|Title||Altered Cortical Dynamics and Cognitive Function upon Haploinsufficiency of the Autism-Linked Excitatory Synaptic Suppressor MDGA2.|
|Publication Type||Journal Article|
|Year of Publication||2016|
|Authors||Connor, Steven A., Ina Ammendrup-Johnsen, Allen W. Chan, Yasushi Kishimoto, Chiaki Murayama, Naokazu Kurihara, Atsushi Tada, Yuan Ge, Hong Lu, Ryan Yan, Jeffrey M. LeDue, Hirotaka Matsumoto, Hiroshi Kiyonari, Yutaka Kirino, Fumio Matsuzaki, Toshiharu Suzuki, Timothy H. Murphy, Yu Tian Wang, Tohru Yamamoto, and Ann Marie Craig|
|Date Published||2016 Sep 07|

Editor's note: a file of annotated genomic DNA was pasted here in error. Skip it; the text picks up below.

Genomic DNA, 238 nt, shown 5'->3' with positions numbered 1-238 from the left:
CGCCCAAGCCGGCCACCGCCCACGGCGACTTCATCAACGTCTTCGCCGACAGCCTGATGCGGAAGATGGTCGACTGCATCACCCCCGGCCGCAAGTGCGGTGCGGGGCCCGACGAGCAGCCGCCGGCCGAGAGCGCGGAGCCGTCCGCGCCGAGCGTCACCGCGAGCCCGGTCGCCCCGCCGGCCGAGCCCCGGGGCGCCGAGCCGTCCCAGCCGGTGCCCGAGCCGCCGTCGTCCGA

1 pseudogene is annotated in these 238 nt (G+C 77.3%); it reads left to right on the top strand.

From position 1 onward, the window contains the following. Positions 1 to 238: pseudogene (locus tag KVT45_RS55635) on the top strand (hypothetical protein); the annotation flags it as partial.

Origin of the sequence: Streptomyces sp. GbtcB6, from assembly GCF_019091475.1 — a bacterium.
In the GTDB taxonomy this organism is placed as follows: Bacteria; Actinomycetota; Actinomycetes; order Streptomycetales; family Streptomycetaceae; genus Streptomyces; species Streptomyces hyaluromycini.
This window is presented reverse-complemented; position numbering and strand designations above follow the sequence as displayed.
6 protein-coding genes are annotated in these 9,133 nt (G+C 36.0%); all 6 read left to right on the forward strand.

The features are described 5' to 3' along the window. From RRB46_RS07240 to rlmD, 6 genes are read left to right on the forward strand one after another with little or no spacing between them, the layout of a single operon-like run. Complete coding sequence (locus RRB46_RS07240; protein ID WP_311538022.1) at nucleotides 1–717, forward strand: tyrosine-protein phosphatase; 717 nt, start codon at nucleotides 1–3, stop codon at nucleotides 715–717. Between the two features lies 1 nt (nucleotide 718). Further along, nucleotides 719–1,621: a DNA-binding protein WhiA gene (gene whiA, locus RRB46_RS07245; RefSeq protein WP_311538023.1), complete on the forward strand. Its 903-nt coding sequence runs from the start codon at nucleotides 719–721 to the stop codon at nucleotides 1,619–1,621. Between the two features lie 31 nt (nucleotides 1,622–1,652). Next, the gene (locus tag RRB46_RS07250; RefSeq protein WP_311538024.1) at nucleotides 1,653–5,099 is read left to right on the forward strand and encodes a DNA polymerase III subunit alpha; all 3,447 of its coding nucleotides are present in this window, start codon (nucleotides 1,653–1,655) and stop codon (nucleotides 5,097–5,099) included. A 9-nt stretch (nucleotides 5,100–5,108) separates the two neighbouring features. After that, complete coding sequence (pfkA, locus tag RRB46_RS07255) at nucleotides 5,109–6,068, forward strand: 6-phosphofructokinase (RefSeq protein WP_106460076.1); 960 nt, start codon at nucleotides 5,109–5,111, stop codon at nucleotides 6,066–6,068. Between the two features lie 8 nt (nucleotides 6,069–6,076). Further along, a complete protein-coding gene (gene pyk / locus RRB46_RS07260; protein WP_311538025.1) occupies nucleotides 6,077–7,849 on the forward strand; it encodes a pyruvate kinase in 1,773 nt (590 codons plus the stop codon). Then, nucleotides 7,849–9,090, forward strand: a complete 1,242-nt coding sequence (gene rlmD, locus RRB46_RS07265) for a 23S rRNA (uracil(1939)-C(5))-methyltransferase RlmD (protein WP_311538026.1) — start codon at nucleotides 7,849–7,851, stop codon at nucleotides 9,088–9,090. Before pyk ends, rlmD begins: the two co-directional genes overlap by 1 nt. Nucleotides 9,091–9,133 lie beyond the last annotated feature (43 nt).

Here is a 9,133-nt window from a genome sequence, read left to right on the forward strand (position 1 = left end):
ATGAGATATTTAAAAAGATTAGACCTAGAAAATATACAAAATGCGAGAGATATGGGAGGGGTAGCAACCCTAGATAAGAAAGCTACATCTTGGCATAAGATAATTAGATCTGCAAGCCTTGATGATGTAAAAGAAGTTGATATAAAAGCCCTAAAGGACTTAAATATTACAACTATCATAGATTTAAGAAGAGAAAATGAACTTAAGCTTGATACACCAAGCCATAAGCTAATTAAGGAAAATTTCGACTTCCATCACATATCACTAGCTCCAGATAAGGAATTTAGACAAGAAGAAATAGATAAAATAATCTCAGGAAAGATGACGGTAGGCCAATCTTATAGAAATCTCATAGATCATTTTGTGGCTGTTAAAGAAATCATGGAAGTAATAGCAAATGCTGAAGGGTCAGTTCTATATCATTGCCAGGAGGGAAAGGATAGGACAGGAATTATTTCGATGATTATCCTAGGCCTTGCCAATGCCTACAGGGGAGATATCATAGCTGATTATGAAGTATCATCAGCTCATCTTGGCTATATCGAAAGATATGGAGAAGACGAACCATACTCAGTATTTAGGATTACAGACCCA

Mutations in a synaptic organizing pathway contribute to autism. Autism-associated mutations in MDGA2 (MAM domain containing glycosylphosphatidylinositol anchor 2) are thought to reduce excitatory/inhibitory transmission. However, we show that mutation of Mdga2 elevates excitatory transmission, and that MDGA2 blocks neuroligin-1 interaction with neurexins and suppresses excitatory synapse development. Mdga2(+/-) mice, modeling autism mutations, demonstrated increased asymmetric synapse density, mEPSC frequency and amplitude, and altered LTP, with no change in measures of inhibitory synapses. Behavioral assays revealed an autism-like phenotype including stereotypy, aberrant social interactions, and impaired memory. In vivo voltage-sensitive dye imaging, facilitating comparison with fMRI studies in autism, revealed widespread increases in cortical spontaneous activity and intracortical functional connectivity. These results suggest that mutations in MDGA2 contribute to altered cortical processing through the dual disadvantages of elevated excitation and hyperconnectivity, and indicate that perturbations of the NRXN-NLGN pathway in either direction from the norm increase risk for autism.